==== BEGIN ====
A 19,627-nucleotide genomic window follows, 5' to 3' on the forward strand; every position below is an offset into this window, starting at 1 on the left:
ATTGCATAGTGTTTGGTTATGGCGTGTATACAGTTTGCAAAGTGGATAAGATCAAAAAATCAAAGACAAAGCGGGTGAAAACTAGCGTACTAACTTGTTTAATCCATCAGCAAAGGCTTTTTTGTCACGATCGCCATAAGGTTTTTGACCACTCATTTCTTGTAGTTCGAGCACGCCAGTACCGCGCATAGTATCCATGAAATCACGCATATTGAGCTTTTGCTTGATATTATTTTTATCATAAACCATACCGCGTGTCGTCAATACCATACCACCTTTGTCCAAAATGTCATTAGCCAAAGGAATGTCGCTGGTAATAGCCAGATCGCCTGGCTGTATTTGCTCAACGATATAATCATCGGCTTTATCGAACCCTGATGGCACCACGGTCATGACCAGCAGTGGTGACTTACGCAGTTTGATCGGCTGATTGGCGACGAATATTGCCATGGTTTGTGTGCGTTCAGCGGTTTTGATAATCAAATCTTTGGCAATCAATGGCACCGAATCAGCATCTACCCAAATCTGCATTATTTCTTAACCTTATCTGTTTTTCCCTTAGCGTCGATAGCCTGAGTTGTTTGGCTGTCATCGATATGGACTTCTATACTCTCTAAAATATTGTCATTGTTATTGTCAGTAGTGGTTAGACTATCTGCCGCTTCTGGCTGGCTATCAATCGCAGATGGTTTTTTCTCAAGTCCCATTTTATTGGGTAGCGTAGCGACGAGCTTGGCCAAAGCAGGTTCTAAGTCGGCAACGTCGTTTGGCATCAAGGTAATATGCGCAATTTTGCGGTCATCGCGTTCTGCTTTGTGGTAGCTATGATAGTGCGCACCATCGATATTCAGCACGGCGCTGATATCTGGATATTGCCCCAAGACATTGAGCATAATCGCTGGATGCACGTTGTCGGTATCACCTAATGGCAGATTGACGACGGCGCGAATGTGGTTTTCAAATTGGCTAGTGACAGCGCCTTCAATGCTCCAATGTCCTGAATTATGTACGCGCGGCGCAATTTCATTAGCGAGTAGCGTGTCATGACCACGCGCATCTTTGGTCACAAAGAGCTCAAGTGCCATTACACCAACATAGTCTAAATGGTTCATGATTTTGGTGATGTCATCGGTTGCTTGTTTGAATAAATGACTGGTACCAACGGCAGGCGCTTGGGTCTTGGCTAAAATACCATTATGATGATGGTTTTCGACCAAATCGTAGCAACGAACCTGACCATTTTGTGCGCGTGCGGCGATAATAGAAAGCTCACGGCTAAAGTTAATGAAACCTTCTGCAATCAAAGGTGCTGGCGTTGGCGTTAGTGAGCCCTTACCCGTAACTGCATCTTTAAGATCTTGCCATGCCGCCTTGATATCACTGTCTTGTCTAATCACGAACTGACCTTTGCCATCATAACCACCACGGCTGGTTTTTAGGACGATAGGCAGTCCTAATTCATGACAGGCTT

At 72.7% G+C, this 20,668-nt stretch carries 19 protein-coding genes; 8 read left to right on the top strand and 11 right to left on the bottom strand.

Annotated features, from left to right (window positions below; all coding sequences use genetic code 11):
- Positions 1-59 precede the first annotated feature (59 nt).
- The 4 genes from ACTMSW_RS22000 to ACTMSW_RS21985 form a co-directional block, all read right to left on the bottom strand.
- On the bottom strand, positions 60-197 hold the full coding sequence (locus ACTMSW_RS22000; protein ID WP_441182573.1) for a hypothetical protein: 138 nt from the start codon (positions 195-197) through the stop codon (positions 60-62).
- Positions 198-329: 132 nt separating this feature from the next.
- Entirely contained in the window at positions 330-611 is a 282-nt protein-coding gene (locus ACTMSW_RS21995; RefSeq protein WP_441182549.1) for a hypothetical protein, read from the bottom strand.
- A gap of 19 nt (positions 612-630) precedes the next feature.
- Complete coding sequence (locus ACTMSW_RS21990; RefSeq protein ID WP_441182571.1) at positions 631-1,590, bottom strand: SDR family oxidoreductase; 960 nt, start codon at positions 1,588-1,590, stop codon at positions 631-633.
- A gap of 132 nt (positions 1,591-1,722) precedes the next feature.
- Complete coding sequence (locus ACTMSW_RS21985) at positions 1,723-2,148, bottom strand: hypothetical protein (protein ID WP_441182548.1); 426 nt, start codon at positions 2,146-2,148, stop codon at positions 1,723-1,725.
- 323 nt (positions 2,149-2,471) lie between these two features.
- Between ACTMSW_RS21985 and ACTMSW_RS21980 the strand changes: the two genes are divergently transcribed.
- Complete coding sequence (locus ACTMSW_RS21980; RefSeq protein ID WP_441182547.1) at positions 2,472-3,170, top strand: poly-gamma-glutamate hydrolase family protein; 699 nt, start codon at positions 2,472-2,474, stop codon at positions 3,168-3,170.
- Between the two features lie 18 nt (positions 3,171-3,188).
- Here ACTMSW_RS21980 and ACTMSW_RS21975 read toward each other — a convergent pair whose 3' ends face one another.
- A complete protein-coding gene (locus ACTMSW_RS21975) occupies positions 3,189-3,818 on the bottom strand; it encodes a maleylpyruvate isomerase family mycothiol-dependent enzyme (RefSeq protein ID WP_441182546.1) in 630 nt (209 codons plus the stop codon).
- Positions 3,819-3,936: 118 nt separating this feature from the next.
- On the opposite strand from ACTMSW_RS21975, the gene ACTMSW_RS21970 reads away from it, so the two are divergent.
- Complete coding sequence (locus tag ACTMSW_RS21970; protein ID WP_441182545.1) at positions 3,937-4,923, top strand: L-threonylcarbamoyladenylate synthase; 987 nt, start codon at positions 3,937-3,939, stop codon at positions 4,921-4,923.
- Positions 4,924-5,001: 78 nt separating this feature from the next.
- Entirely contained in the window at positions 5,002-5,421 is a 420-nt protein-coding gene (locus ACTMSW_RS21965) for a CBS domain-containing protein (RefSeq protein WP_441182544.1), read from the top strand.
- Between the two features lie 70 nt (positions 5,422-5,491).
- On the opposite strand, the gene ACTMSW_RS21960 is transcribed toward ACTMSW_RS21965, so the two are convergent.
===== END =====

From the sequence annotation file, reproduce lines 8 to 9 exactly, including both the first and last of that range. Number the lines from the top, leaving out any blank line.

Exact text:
- Positions 198-329: 132 nt separating this feature from the next.
- Entirely contained in the window at positions 330-611 is a 282-nt protein-coding gene (locus ACTMSW_RS21995; RefSeq protein WP_441182549.1) for a hypothetical protein, read from the bottom strand.